Lifelong collector creates a playhouse for his inner child
Along the suburban street where Tivo Rodriguez and partner Angie Zimmerman live in a modest post-war ranch, it’s unlikely you’ll notice anything unusual—unless you happen to glimpse the hatchet target, fire hydrant, garden chandelier, and industrial scale in the backyard. But if you step through the front door, you’ll know for certain you’re not in Kansas anymore.
The entrance is furnished with a stocked Courier Express newsstand, accompanied by hanging seller aprons and a carrier bag, just some of the Buffalo-themed memorabilia Rodriguez collects. Beyond, a glorious assortment of gadgets, gizmos, and gewgaws complement vintage pop décor, like a twentieth century cabinet of curiosities.
In a living room alcove, a wraparound Formica diner counter and transparent midcentury molded plastic chair serve as a computer station. Your eyes jump from a Scandinavian spaghetti globe table lamp atop a vinyl woodgrain cassette deck, to a modern black leather couch and lounger, then to a mirror-covered coffee table with black ceramic panther base.
A Kurt Vonnegut drawing is easily overlooked among the visual abundance. Modern bookshelves display vintage electronic equipment: Bakelite radios, tape decks, boomboxes, model rockets, a toy Space Patrol helmet, and an EKG machine. Another wall displays vintage microphones, globular TVs and radios, a reel-to-reel tape recorder, and more. Rodriguez swings out a painting to reveal a secret wall safe, because doesn’t everyone want a secret wall safe?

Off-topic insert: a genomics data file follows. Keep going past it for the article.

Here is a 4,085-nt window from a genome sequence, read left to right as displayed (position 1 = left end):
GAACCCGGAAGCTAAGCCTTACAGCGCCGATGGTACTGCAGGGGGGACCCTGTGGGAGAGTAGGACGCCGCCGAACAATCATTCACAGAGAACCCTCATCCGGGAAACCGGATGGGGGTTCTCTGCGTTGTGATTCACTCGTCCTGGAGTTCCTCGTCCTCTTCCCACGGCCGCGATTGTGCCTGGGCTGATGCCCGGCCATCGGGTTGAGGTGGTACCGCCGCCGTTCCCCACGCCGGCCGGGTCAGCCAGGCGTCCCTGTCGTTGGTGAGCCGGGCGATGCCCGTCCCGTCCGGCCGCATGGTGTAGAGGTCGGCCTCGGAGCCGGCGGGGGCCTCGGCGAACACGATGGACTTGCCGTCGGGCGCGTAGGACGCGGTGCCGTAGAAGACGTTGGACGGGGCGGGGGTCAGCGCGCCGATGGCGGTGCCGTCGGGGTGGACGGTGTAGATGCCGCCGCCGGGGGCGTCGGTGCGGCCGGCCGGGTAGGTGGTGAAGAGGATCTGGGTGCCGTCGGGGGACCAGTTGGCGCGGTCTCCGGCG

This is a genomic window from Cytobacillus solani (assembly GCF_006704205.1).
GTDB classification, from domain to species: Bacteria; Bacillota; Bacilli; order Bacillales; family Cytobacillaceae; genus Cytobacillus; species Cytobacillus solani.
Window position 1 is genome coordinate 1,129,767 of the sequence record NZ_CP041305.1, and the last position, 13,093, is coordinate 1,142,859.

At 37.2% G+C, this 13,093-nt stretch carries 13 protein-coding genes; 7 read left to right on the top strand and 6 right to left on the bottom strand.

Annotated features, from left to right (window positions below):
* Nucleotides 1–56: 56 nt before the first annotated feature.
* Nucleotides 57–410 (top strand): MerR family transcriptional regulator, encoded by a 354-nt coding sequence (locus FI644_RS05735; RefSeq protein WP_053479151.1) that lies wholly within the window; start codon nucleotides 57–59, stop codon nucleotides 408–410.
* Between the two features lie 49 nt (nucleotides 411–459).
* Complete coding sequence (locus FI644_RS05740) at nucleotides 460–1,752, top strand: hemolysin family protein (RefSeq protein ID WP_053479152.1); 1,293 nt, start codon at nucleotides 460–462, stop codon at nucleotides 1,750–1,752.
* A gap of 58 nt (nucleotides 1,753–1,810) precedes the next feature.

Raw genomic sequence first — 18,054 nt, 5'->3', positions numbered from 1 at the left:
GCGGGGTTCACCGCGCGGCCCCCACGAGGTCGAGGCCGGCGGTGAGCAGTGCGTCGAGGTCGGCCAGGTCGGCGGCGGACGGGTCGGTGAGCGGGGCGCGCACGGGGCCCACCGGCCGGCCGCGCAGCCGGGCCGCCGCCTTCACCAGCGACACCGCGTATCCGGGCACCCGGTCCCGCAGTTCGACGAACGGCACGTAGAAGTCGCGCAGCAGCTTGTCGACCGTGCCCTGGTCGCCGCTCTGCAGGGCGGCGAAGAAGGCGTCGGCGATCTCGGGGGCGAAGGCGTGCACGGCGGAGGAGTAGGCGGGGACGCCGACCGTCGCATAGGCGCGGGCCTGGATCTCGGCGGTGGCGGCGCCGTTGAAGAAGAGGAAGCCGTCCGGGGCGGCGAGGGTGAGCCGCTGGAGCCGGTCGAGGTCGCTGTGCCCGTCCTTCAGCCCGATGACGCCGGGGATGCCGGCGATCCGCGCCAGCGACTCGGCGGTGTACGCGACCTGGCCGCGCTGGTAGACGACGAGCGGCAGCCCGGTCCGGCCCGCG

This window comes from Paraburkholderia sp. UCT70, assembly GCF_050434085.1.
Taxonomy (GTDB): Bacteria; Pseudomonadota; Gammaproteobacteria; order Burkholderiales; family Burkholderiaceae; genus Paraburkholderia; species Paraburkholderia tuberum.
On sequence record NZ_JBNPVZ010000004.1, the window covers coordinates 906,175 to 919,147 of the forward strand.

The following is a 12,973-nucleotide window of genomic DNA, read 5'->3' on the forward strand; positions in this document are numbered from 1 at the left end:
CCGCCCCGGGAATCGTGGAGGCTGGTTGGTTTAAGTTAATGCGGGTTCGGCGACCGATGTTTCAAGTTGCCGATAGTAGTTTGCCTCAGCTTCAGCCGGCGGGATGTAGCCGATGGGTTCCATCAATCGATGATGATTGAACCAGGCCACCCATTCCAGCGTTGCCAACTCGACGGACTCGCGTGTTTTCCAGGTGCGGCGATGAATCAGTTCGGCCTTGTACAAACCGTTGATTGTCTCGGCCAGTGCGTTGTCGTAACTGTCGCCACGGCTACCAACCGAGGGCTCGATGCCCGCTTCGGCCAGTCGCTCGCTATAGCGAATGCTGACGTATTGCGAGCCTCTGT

An avid antique enthusiast, Rodriguez caught the collecting bug as a boy accompanying his grandparents on weekend trips to Super Flea; he still makes weekly excursions. “Each week, I go to every thrift shop in Erie County,” he says. “All the estate sale people know me.” Rodriguez doesn’t just accumulate things, he luxuriates in the steady flow of objets d’art that come and go, some “washing up” in lesser used rooms, some resold. He acknowledges there’s no specific theme to his collecting—though mid-century modern prevails. “Your personality eventually takes over,” he says.
Posters and knickknacks reflecting comic book culture are scattered throughout. “I’ve been collecting comics since I was a kid,” says Rodriguez. This leads to one of the more whimsical features of the house—and there is no shortage of whimsy. Rodriguez pulls a wall-mounted commercial fire alarm and, like something out of Scooby-Doo, a hidden bookshelf door swings open to reveal a secret room containing a treasure trove of comic fantasy. It’s just for fun, says the curio curator, though one wall is covered floor to ceiling with valuable framed comic art commissioned from the original artists. “Half these guys have already died,” he says.